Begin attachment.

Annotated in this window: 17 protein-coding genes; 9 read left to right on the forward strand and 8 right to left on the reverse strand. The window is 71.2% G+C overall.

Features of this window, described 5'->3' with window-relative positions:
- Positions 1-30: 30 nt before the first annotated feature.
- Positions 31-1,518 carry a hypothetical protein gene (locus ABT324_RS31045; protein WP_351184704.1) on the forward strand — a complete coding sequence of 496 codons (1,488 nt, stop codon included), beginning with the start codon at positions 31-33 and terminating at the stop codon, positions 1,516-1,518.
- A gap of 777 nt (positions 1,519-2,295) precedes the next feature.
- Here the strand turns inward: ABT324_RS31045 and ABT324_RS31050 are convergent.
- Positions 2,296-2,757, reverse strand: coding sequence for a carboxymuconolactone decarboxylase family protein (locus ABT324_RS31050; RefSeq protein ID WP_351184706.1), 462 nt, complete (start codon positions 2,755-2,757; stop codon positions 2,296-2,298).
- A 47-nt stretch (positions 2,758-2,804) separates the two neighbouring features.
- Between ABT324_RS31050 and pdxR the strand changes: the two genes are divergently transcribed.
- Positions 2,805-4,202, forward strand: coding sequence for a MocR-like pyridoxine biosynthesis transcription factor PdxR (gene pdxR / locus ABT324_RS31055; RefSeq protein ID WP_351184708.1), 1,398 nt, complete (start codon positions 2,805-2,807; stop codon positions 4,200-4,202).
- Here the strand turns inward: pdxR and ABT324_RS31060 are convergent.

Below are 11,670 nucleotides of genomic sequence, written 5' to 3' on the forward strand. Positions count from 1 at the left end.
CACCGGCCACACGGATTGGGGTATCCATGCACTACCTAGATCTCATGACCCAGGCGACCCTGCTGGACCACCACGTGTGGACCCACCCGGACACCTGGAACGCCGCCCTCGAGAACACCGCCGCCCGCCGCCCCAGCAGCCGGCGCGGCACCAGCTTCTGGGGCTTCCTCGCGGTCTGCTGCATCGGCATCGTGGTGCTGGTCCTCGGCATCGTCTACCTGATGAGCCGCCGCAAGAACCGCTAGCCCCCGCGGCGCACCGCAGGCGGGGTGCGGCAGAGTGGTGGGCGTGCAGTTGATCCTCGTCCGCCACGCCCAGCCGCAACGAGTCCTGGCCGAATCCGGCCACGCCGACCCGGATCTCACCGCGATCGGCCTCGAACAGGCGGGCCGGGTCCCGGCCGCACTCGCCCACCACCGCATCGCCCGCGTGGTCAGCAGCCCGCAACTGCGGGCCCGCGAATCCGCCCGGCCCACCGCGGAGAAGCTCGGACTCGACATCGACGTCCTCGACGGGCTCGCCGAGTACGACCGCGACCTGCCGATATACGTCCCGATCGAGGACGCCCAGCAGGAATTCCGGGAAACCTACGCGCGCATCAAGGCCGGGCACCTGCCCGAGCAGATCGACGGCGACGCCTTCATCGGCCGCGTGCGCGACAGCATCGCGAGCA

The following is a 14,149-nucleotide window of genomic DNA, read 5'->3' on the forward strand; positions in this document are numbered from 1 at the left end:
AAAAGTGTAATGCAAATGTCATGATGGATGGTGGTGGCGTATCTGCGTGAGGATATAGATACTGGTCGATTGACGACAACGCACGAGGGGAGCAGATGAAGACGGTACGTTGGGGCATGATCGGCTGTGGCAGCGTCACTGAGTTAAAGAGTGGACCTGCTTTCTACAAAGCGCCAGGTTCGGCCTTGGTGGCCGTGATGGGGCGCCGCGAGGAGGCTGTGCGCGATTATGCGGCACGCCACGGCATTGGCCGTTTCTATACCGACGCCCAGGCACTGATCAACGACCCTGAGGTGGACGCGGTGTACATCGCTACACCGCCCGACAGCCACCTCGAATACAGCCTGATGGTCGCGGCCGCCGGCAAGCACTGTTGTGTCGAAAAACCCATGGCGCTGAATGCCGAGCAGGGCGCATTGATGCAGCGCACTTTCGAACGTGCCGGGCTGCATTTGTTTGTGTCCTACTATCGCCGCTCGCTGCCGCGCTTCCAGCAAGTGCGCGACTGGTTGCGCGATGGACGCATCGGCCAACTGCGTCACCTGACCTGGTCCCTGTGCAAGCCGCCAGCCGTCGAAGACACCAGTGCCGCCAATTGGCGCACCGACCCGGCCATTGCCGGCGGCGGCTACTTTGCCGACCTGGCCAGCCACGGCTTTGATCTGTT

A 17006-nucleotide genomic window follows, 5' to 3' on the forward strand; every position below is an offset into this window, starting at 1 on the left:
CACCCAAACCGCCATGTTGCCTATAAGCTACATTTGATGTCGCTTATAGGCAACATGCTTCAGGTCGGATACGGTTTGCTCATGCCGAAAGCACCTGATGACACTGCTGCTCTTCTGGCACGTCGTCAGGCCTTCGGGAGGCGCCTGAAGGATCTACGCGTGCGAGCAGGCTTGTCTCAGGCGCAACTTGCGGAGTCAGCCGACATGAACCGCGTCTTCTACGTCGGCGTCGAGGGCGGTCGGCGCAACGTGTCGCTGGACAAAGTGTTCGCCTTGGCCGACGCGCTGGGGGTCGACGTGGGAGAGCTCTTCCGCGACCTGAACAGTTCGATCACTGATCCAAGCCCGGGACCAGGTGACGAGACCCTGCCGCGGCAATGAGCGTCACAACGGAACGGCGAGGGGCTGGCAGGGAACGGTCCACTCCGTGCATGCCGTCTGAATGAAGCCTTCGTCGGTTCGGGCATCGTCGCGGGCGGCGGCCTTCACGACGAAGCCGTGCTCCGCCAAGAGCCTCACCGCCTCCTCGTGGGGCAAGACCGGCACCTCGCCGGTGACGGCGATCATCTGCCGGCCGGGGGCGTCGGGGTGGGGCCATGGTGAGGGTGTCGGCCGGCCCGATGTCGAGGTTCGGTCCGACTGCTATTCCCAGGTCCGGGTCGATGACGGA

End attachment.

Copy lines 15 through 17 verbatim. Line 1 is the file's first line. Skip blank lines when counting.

AAAAGTGTAATGCAAATGTCATGATGGATGGTGGTGGCGTATCTGCGTGAGGATATAGATACTGGTCGATTGACGACAACGCACGAGGGGAGCAGATGAAGACGGTACGTTGGGGCATGATCGGCTGTGGCAGCGTCACTGAGTTAAAGAGTGGACCTGCTTTCTACAAAGCGCCAGGTTCGGCCTTGGTGGCCGTGATGGGGCGCCGCGAGGAGGCTGTGCGCGATTATGCGGCACGCCACGGCATTGGCCGTTTCTATACCGACGCCCAGGCACTGATCAACGACCCTGAGGTGGACGCGGTGTACATCGCTACACCGCCCGACAGCCACCTCGAATACAGCCTGATGGTCGCGGCCGCCGGCAAGCACTGTTGTGTCGAAAAACCCATGGCGCTGAATGCCGAGCAGGGCGCATTGATGCAGCGCACTTTCGAACGTGCCGGGCTGCATTTGTTTGTGTCCTACTATCGCCGCTCGCTGCCGCGCTTCCAGCAAGTGCGCGACTGGTTGCGCGATGGACGCATCGGCCAACTGCGTCACCTGACCTGGTCCCTGTGCAAGCCGCCAGCCGTCGAAGACACCAGTGCCGCCAATTGGCGCACCGACCCGGCCATTGCCGGCGGCGGCTACTTTGCCGACCTGGCCAGCCACGGCTTTGATCTGTT

A 17006-nucleotide genomic window follows, 5' to 3' on the forward strand; every position below is an offset into this window, starting at 1 on the left:
CACCCAAACCGCCATGTTGCCTATAAGCTACATTTGATGTCGCTTATAGGCAACATGCTTCAGGTCGGATACGGTTTGCTCATGCCGAAAGCACCTGATGACACTGCTGCTCTTCTGGCACGTCGTCAGGCCTTCGGGAGGCGCCTGAAGGATCTACGCGTGCGAGCAGGCTTGTCTCAGGCGCAACTTGCGGAGTCAGCCGACATGAACCGCGTCTTCTACGTCGGCGTCGAGGGCGGTCGGCGCAACGTGTCGCTGGACAAAGTGTTCGCCTTGGCCGACGCGCTGGGGGTCGACGTGGGAGAGCTCTTCCGCGACCTGAACAGTTCGATCACTGATCCAAGCCCGGGACCAGGTGACGAGACCCTGCCGCGGCAATGAGCGTCACAACGGAACGGCGAGGGGCTGGCAGGGAACGGTCCACTCCGTGCATGCCGTCTGAATGAAGCCTTCGTCGGTTCGGGCATCGTCGCGGGCGGCGGCCTTCACGACGAAGCCGTGCTCCGCCAAGAGCCTCACCGCCTCCTCGTGGGGCAAGACCGGCACCTCGCCGGTGACGGCGATCATCTGCCGGCCGGGGGCGTCGGGGTGGGGCCATGGTGAGGGTGTCGGCCGGCCCGATGTCGAGGTTCGGTCCGACTGCTATTCCCAGGTCCGGGTCGATGACGGA